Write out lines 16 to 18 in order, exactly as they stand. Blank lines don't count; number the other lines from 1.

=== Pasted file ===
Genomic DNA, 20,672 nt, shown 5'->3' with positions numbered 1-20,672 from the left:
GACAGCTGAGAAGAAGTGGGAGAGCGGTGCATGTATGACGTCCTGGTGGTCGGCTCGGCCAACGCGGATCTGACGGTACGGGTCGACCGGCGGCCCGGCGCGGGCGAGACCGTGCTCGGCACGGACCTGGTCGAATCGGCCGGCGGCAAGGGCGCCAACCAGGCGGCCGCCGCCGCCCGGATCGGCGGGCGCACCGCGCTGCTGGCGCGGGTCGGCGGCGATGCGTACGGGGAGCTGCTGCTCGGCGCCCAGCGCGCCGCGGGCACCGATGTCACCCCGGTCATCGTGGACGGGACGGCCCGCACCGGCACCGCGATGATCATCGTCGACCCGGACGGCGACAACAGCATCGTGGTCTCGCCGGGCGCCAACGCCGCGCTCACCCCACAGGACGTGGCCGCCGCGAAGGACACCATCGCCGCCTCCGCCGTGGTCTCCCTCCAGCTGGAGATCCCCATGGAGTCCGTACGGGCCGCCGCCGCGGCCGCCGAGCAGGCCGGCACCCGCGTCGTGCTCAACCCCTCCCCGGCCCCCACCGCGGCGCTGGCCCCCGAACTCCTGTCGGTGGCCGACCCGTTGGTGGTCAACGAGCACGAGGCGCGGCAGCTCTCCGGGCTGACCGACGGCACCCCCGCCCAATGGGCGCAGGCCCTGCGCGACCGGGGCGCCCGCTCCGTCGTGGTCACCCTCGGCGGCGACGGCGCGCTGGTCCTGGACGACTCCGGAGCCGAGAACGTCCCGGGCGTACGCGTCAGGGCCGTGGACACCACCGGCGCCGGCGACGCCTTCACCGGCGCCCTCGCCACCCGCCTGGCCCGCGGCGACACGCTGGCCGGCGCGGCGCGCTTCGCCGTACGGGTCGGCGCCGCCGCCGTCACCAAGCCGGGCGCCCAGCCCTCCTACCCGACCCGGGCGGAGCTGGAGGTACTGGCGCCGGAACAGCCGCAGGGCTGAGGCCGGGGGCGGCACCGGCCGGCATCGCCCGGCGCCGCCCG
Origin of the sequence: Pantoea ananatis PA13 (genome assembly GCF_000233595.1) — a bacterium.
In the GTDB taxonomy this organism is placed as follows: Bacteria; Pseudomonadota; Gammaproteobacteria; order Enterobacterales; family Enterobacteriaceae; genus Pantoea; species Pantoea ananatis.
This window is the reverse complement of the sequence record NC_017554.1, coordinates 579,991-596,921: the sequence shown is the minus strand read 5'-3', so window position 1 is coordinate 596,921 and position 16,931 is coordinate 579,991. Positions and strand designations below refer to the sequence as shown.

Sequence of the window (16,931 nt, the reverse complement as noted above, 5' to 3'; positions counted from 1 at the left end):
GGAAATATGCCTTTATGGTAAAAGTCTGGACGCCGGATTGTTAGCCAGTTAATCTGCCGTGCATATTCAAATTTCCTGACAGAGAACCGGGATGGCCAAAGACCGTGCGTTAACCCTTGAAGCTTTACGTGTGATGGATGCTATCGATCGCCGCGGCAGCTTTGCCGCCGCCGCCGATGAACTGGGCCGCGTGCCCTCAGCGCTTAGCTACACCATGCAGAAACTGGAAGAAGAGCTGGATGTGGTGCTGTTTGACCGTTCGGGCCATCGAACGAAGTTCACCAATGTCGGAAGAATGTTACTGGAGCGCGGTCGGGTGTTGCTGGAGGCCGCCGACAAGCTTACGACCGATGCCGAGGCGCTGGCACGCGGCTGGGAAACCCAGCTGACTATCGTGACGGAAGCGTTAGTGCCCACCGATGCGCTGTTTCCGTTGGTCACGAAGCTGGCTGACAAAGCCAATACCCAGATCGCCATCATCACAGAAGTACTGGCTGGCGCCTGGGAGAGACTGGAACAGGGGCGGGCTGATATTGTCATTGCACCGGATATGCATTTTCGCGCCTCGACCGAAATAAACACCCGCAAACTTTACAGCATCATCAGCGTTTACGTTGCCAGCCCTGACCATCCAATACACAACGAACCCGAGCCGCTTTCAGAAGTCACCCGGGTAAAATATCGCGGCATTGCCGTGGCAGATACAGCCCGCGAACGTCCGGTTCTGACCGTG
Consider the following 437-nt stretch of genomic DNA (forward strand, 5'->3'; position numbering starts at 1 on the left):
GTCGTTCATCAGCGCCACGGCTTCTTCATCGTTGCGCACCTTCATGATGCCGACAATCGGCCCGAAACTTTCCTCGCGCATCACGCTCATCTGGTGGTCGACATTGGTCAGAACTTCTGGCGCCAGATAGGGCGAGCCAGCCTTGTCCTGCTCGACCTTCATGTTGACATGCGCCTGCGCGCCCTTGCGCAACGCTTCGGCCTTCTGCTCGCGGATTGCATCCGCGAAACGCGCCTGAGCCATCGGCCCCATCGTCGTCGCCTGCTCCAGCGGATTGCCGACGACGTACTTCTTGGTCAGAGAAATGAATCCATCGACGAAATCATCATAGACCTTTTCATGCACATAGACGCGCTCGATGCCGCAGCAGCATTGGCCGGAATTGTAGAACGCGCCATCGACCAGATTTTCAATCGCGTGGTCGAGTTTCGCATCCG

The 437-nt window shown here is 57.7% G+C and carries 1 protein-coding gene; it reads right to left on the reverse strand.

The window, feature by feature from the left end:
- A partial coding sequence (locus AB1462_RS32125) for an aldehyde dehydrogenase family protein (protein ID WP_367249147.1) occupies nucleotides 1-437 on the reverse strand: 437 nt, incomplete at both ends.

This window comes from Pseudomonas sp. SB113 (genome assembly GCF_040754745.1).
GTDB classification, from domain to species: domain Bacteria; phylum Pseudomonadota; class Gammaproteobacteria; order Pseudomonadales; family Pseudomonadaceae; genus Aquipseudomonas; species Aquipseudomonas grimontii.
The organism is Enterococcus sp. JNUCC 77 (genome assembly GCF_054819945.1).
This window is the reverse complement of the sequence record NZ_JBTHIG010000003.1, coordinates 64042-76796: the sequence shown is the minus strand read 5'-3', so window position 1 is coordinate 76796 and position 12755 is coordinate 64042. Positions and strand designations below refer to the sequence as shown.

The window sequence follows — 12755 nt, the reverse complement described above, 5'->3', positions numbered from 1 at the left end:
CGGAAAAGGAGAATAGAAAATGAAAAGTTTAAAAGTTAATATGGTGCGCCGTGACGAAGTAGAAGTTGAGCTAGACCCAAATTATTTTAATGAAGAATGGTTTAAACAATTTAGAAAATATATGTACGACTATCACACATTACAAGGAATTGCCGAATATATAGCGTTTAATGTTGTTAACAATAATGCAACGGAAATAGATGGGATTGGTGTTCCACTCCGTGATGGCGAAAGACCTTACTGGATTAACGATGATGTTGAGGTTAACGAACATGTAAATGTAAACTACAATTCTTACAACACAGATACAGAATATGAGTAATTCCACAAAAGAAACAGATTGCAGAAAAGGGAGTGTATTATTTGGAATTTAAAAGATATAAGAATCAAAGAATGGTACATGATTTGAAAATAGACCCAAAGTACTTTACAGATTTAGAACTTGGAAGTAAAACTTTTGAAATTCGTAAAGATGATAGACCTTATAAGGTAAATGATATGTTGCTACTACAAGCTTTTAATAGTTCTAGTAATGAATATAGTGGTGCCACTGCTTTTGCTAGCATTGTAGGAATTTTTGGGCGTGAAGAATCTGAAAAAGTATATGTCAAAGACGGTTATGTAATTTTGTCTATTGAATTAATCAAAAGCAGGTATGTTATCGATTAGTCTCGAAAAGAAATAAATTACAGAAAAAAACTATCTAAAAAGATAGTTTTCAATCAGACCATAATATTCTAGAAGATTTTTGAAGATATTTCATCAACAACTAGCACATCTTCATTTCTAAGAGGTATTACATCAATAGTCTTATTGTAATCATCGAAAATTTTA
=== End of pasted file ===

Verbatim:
This window is the reverse complement of the sequence record NZ_JBTHIG010000003.1, coordinates 64042-76796: the sequence shown is the minus strand read 5'-3', so window position 1 is coordinate 76796 and position 12755 is coordinate 64042. Positions and strand designations below refer to the sequence as shown.

The window sequence follows — 12755 nt, the reverse complement described above, 5'->3', positions numbered from 1 at the left end:
CGGAAAAGGAGAATAGAAAATGAAAAGTTTAAAAGTTAATATGGTGCGCCGTGACGAAGTAGAAGTTGAGCTAGACCCAAATTATTTTAATGAAGAATGGTTTAAACAATTTAGAAAATATATGTACGACTATCACACATTACAAGGAATTGCCGAATATATAGCGTTTAATGTTGTTAACAATAATGCAACGGAAATAGATGGGATTGGTGTTCCACTCCGTGATGGCGAAAGACCTTACTGGATTAACGATGATGTTGAGGTTAACGAACATGTAAATGTAAACTACAATTCTTACAACACAGATACAGAATATGAGTAATTCCACAAAAGAAACAGATTGCAGAAAAGGGAGTGTATTATTTGGAATTTAAAAGATATAAGAATCAAAGAATGGTACATGATTTGAAAATAGACCCAAAGTACTTTACAGATTTAGAACTTGGAAGTAAAACTTTTGAAATTCGTAAAGATGATAGACCTTATAAGGTAAATGATATGTTGCTACTACAAGCTTTTAATAGTTCTAGTAATGAATATAGTGGTGCCACTGCTTTTGCTAGCATTGTAGGAATTTTTGGGCGTGAAGAATCTGAAAAAGTATATGTCAAAGACGGTTATGTAATTTTGTCTATTGAATTAATCAAAAGCAGGTATGTTATCGATTAGTCTCGAAAAGAAATAAATTACAGAAAAAAACTATCTAAAAAGATAGTTTTCAATCAGACCATAATATTCTAGAAGATTTTTGAAGATATTTCATCAACAACTAGCACATCTTCATTTCTAAGAGGTATTACATCAATAGTCTTATTGTAATCATCGAAAATTTTA